Julio Ignacio Martinez de la Rosa, the top local INAH official, reports that “just in the La Campana Archaeological Zone, in the city of Colima … we’ve counted more than 100 petroglyphs”.

The stone weighs over 4000 pounds. Whoever carved it used three methods that have been identified so far: chipping, sanding, and polishing. These methods were used to manipulate the rock into representing the surrounding areas. There are “small circular cavities” carved into the rock which might be representing the location of the communities who carved it. This particular discovery might prove useful for modern studies in determining where people were living in ancient times.

“The highest part of the stone – which is 1.7 meters (5.6 feet) high and ranges in width from 2.12-2.77 meters … – has its axis oriented approximately 20 degrees to the northeast, that is, toward the … volcano” – R. P. Ruiz


The official in charge of examining cultural heritage items, archaeologist Rafael Platas Ruiz, reports “There’s no doubt that these stone-maps helped people know about – and facilitated the management of – their lands. Also, they were a way of preserving the knowledge from one generation to another in an epoch in which no writing existed in the territory that today is Colima”.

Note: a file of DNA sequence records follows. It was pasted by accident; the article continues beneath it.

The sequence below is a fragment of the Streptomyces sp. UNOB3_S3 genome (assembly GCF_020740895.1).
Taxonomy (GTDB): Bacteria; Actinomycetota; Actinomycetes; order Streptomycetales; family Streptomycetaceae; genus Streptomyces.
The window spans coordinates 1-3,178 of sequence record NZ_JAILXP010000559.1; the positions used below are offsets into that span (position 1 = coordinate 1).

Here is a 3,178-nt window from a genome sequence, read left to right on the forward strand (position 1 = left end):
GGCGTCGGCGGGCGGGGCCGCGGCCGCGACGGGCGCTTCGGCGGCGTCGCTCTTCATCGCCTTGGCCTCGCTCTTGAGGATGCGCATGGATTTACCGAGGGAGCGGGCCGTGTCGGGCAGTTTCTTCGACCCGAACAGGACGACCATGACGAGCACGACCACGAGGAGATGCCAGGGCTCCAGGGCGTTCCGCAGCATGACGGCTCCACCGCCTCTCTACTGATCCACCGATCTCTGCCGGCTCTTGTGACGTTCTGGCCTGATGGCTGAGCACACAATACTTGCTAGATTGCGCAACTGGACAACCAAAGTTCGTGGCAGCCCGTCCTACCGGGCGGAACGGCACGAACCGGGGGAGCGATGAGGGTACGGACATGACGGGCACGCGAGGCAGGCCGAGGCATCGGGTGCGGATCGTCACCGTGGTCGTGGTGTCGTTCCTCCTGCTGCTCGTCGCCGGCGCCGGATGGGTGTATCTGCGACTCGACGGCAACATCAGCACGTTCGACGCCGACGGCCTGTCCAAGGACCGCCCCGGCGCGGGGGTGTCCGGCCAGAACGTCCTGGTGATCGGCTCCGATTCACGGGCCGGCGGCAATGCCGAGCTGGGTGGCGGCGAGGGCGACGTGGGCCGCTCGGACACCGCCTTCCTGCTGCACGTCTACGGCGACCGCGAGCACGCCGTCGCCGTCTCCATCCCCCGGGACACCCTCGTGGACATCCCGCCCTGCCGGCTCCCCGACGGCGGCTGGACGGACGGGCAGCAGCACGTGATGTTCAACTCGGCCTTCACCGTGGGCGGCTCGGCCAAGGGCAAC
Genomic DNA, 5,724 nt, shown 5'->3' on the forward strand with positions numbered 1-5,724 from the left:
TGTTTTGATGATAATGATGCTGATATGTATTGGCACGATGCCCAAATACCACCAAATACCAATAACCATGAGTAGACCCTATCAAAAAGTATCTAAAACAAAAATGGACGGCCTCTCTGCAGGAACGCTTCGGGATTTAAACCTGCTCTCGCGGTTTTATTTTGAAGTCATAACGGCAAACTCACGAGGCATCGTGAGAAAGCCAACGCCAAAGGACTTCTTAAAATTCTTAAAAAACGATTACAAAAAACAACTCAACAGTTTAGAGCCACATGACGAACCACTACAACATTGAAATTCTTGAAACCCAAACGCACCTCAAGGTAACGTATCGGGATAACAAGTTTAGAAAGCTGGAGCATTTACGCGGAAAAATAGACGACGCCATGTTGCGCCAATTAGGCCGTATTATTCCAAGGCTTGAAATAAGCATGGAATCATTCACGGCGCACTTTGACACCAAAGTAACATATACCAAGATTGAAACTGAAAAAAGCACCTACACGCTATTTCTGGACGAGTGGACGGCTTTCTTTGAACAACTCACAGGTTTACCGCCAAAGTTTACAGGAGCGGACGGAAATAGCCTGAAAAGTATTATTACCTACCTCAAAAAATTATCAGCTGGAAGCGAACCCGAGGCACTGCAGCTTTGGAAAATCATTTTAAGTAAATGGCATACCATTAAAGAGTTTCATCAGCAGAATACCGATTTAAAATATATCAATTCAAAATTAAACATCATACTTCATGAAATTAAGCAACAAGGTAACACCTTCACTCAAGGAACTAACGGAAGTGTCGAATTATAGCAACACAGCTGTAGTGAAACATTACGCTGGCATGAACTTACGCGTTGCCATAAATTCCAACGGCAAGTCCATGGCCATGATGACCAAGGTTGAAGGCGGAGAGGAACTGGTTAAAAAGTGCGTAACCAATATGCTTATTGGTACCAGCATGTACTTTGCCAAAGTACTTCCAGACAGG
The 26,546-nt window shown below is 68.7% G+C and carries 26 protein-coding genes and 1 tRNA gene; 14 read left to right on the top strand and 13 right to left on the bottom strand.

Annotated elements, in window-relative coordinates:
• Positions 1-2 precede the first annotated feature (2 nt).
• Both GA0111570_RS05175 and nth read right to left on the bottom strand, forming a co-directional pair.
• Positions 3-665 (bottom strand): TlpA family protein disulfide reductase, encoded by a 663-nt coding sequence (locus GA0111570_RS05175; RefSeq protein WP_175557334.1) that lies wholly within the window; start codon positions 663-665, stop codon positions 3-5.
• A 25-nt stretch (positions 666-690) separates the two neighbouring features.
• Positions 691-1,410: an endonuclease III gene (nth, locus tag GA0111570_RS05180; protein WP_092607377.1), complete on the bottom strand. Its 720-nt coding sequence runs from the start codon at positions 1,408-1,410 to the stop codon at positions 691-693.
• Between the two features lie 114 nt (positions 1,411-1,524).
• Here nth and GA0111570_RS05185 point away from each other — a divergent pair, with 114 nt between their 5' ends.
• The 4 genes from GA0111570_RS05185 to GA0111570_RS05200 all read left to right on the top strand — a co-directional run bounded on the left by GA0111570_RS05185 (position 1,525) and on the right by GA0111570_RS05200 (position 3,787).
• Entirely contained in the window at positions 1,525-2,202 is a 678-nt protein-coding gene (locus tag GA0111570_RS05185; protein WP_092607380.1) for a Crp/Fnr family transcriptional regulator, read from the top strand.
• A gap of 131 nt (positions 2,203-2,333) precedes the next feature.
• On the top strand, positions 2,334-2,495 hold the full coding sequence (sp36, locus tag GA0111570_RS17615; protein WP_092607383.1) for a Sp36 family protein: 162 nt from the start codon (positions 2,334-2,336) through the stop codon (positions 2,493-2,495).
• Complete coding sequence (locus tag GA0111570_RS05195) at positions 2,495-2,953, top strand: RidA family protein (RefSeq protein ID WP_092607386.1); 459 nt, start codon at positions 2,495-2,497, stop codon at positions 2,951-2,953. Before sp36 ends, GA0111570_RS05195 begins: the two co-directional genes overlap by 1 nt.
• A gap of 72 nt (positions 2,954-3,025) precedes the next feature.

~~~~~ ~~~~~ ~~~~~ ~~~~~

References:

[1] – http://www.laht.com/article.asp?ArticleId=2492834&CategoryId=14091

[2] – https://www.heritagedaily.com/2020/06/archaeologists-discover-2000-year-old-stone-map-on-volcanic-rock/133727

[3] – https://www.en24.news/2020/06/they-discover-a-stone-map-in-colima-with-an-approximate-age-of-two000-years.html

~~~~~ ~~~~~ ~~~~~ ~~~~~

Gain access to exclusive activities, benefits, and content @

This image has an empty alt attribute; its file name is aa687bd6-a16e-4282-99cd-75d0bc130951.jpg

~~~~~ ~~~~~ ~~~~~ ~~~~~

Provenance of CCCC MS 173

“HISTORIANS, paleographers, and archaeologists, will all agree that it is very important to determine the places in which ancient books were written or preserved.” – M. R. James (1899) [2, p.1]

“The earliest known reference to [The Parker Chronicle] after the dissolution of the monasteries is when it was already the property of Dr. Nicholas Wotton…, whence it came to be known to Parker and his circle, especially Joscelyn, who compiled a list of sources for the Anglo-Saxon Chronicle, whilst the book was still in Wotton’s possession.” – N. A. Sparks (2014) [1, p.110-111]